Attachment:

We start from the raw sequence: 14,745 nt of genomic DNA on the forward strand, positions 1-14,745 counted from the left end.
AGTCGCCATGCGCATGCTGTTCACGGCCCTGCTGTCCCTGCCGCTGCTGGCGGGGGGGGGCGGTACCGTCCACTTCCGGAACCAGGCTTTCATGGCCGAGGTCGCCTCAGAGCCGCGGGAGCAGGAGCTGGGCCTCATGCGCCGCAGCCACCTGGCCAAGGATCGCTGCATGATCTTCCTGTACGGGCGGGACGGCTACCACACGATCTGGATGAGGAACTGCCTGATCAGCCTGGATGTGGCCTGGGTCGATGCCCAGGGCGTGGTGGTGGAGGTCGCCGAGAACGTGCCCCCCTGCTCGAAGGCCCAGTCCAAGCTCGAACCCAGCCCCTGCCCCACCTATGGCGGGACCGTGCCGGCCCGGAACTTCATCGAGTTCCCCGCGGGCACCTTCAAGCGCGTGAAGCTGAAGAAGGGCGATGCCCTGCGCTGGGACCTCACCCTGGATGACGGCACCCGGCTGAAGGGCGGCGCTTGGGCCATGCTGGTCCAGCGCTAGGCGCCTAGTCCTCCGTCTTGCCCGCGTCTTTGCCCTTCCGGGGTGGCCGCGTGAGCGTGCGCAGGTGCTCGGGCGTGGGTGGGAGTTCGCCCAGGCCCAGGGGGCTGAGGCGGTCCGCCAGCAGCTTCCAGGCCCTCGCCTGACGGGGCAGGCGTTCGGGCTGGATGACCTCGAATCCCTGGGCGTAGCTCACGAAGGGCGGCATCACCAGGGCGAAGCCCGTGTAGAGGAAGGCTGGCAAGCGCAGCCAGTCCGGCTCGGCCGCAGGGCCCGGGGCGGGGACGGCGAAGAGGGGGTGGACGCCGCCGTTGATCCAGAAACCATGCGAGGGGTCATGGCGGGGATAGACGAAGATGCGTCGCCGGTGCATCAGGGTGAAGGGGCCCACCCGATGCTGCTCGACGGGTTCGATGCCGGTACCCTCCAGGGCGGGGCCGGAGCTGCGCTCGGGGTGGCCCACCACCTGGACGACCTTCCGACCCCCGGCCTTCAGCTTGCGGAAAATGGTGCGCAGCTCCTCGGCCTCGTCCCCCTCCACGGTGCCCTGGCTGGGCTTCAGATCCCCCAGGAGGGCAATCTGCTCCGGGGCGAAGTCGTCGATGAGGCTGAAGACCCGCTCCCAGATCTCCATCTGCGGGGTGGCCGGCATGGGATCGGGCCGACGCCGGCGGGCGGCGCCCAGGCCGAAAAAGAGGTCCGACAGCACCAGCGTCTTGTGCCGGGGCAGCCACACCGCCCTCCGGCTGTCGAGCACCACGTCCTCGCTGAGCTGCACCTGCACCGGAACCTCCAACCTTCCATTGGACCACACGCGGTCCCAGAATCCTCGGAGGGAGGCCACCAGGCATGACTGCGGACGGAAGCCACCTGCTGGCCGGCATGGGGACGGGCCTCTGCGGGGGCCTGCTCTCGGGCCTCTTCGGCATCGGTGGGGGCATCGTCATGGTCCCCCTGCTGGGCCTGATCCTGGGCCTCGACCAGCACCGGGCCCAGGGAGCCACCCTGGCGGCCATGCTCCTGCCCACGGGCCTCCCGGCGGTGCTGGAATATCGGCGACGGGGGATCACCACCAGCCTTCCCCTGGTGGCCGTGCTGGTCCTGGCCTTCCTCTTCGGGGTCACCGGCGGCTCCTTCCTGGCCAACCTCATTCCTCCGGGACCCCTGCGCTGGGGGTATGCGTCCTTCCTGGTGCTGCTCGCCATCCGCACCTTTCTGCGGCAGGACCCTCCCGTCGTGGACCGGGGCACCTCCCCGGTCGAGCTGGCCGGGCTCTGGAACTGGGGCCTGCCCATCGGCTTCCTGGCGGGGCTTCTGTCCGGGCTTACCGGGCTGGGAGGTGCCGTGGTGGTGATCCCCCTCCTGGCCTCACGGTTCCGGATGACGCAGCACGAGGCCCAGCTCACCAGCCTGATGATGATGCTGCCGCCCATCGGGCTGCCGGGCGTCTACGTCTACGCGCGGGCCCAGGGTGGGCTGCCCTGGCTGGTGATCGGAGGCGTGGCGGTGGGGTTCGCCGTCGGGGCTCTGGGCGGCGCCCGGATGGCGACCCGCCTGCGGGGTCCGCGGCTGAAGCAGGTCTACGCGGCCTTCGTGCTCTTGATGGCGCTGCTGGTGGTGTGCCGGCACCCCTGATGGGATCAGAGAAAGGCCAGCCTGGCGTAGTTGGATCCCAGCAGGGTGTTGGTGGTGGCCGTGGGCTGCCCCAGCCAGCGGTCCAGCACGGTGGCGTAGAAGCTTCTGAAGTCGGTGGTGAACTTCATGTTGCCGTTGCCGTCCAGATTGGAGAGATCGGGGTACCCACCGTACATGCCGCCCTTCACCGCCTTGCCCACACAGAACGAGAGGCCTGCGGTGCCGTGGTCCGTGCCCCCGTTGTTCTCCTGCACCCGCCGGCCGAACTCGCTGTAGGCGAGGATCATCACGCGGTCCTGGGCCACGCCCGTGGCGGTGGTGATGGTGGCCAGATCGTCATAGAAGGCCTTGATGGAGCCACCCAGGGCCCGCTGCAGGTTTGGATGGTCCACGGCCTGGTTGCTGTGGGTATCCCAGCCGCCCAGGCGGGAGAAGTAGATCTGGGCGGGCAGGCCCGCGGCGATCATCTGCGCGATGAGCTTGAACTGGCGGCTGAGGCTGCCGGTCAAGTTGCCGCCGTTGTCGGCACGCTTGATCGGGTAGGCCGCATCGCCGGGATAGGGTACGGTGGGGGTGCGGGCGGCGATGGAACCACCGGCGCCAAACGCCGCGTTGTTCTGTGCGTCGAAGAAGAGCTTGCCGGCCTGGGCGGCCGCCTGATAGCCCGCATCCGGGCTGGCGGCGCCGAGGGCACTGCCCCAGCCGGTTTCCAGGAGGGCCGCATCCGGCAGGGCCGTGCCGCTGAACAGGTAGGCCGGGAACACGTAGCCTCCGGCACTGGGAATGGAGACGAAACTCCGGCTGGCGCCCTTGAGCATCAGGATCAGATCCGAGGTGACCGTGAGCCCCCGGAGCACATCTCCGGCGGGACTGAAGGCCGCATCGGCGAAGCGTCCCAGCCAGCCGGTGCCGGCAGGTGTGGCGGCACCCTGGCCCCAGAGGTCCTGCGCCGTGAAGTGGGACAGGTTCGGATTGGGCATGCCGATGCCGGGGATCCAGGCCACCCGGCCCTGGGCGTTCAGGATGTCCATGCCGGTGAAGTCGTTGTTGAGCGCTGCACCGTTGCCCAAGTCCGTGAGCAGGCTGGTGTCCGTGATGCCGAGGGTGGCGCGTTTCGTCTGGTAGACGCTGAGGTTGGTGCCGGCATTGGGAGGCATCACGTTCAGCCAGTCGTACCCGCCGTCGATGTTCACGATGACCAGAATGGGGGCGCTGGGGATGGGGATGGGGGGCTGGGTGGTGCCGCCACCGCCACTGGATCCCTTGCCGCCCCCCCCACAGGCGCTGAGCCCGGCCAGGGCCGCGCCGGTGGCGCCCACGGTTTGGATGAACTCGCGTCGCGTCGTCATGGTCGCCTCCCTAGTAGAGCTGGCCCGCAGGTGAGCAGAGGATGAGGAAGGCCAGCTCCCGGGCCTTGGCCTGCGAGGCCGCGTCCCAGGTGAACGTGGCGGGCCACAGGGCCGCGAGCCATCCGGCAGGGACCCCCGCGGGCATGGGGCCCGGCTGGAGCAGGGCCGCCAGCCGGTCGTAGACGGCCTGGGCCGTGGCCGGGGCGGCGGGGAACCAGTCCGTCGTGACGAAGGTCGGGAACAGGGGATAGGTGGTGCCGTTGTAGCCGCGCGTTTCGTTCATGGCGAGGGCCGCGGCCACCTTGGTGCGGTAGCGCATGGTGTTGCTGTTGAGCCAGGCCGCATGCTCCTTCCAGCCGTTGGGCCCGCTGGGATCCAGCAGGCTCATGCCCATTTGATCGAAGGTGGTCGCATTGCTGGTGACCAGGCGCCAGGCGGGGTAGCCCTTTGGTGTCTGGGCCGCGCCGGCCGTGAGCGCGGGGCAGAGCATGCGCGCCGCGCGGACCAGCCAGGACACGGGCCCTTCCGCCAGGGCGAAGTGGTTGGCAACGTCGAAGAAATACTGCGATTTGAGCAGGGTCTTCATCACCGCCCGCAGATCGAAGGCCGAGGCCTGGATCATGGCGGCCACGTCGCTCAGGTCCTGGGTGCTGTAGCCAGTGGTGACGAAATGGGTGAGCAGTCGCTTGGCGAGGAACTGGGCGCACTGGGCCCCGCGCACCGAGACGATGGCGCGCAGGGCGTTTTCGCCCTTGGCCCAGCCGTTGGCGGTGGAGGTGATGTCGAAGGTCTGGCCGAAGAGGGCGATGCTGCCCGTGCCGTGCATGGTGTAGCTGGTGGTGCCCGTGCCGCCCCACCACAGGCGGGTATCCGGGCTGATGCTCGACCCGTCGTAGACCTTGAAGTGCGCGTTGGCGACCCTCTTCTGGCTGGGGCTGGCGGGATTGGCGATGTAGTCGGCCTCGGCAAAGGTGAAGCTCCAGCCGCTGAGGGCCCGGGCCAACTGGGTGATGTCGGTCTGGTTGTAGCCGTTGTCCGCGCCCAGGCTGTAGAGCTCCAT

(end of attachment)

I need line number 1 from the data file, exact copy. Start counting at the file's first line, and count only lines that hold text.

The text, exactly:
We start from the raw sequence: 14,745 nt of genomic DNA on the forward strand, positions 1-14,745 counted from the left end.